Helpful Answers

Frequently Asked Questions

Do all spine diseases require surgery?

No, not all spine diseases require surgery and in fact, there are many conditions that can be treated initially with physical therapy and the like. Our team of providers can help asses the best method of treatment for you and connect you to the right care.

If I need surgery, what should i expect to do one week prior to get ready?

Fish oils, anti-inflammatory and hormone replacement pills typically should be stopped a week prior to surgery, however, your surgeon will specifically advise you on what not to take based on your medical history.

Is any testing needed beforehand?

Yes, you will be advised on what type of diagnostic test you will need to take as well as any blood sample, urine specimen, or xray needed.

Am I able to eat before surgery?

You should not consume any food three hours before your scheduled surgery and should only have a clear liquid intake from midnight the night before.

What is mobility like after spinal surgery?

Walking is the most highly recommended form of excercise after spinal surgery. Soon after your surgery, a physicial therapist will teach you how to perform gentle excercises that will gradually allow your body to increase range of motion in order to get you back to the activities you enjoy.

What activities should I refrain from after spine surgery?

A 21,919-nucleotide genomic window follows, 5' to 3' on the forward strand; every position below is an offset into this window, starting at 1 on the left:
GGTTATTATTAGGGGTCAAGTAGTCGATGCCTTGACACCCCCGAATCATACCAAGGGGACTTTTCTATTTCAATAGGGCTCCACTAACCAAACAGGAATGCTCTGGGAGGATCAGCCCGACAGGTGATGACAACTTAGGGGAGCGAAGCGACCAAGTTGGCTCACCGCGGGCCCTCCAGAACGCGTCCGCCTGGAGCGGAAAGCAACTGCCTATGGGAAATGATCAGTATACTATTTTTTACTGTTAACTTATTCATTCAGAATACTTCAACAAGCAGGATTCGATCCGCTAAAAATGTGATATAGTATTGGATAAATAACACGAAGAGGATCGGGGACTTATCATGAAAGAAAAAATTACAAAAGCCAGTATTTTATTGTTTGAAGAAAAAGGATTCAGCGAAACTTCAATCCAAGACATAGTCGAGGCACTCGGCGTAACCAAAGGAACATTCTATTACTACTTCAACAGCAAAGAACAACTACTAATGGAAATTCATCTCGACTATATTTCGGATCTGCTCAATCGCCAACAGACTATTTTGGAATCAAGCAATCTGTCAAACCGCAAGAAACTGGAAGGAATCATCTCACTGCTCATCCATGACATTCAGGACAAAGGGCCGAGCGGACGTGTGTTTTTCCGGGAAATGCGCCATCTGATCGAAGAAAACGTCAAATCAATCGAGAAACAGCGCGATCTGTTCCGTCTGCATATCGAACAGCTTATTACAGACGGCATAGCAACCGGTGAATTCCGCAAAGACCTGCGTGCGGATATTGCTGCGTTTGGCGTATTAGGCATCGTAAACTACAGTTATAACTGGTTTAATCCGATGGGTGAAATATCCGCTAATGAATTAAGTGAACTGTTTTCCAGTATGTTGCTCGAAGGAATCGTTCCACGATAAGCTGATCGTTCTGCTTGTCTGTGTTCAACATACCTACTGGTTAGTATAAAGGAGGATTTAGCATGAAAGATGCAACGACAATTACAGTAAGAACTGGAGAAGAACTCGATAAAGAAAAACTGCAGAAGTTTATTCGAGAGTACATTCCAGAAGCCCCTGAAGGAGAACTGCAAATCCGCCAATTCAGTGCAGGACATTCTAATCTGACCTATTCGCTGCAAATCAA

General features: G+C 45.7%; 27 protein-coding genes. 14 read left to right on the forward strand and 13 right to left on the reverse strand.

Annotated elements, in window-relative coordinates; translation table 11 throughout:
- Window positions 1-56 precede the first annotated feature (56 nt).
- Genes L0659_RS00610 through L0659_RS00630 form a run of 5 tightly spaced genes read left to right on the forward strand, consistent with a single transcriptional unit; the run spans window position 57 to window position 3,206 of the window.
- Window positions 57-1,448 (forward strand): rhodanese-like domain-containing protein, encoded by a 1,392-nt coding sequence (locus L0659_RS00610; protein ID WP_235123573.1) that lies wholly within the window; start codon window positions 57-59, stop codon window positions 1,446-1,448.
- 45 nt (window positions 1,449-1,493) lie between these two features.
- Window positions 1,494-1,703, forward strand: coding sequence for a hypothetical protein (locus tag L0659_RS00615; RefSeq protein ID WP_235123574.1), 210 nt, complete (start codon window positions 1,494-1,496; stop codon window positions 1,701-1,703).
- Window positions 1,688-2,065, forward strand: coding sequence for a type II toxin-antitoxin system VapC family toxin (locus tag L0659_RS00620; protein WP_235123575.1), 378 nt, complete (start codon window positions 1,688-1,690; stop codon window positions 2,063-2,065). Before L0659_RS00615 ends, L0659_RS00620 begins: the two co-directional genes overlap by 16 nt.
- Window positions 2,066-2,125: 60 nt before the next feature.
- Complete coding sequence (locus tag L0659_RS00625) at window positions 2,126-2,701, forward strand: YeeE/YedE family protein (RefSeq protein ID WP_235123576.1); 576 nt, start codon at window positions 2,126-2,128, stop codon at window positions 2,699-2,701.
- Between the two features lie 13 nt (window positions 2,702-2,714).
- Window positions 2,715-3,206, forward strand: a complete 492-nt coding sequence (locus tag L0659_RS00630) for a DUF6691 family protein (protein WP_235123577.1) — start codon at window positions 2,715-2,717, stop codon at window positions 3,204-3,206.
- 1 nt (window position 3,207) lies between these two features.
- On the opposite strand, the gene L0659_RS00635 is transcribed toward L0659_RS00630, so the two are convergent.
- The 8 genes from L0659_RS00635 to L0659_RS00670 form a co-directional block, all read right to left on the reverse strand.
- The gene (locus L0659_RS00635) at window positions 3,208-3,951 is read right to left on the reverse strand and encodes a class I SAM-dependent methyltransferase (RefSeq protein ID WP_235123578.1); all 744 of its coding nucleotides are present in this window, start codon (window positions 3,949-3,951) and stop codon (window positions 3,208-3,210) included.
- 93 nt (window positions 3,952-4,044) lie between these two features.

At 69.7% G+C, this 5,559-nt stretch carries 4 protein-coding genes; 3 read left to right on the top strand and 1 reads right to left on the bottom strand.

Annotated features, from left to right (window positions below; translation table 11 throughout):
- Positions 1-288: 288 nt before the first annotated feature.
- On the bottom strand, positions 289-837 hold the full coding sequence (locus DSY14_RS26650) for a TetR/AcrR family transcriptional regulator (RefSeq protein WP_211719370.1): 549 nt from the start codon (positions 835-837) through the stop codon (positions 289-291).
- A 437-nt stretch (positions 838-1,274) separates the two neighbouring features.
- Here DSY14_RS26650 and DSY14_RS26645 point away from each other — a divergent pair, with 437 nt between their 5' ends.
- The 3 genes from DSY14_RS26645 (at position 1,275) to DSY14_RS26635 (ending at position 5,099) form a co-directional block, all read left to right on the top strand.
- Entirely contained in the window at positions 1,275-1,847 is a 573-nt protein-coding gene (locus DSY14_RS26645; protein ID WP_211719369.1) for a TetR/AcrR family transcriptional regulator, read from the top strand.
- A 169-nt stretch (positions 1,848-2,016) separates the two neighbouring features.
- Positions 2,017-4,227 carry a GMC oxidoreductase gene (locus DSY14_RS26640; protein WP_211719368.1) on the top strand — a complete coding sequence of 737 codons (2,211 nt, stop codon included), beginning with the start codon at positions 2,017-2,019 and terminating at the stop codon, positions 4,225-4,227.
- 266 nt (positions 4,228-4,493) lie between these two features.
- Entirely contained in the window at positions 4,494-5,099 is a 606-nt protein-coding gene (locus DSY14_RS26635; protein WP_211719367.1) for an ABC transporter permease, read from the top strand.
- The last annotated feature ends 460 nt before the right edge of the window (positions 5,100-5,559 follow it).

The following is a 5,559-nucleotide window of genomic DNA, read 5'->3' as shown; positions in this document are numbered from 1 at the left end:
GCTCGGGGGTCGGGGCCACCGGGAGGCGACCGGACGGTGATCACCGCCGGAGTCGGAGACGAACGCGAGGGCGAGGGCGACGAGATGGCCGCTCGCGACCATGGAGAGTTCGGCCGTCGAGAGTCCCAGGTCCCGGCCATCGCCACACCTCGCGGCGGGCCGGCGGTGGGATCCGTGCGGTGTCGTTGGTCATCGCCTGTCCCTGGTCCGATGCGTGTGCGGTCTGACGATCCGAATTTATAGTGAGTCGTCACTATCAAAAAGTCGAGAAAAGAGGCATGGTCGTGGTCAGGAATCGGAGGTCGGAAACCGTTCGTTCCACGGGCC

Do not lift any heavy objects, sit in low, soft chairs or perform any estreme, rapid motion. Try not to sit for long periods of time (more than 45 minutes), allowing your body to become more agile as you begin the recovery process.

What are some procedures we perform?

Surgical Treatments We Offer:

  • Discectomy (surgical removal of partial or all the intervertebral disc)
  • IDET (minimally invasive procedure for patient with small tears or herniations in the lumbar)
  • Kyphoplasty (surgical filling of collapsed vertebra)
  • Microdiscectomy (a small portion of the bone over the nerve is removed in order to allow the nerve to heal)
  • Minimally invasive surgery (surgical method in which tiny incisions are made instead of large ones, allowing for less discomfort and quicker healing time)
  • Neck surgery
  • Scoliosis surgery (surgery that stabilizes and reduces any abnormal curve of the spine and helps stop any harmful progression)
  • Spinal cord stimulators (thin wires with electrical heads are placed on the back, through the neck to help alleviate chronic pain)
  • Spinal fusion (a process that fuses together the small, problematic bones in the back so that they become one bone)
  • Total disc replacement (in which a mechanical device takes the placed of an old, worn disc, allowing for fluid movement of the spine again)
  • Upper back surgery
  • Vertebroplasty (bone cement is injected into cracked back bones, allowing for stabilization of fractures)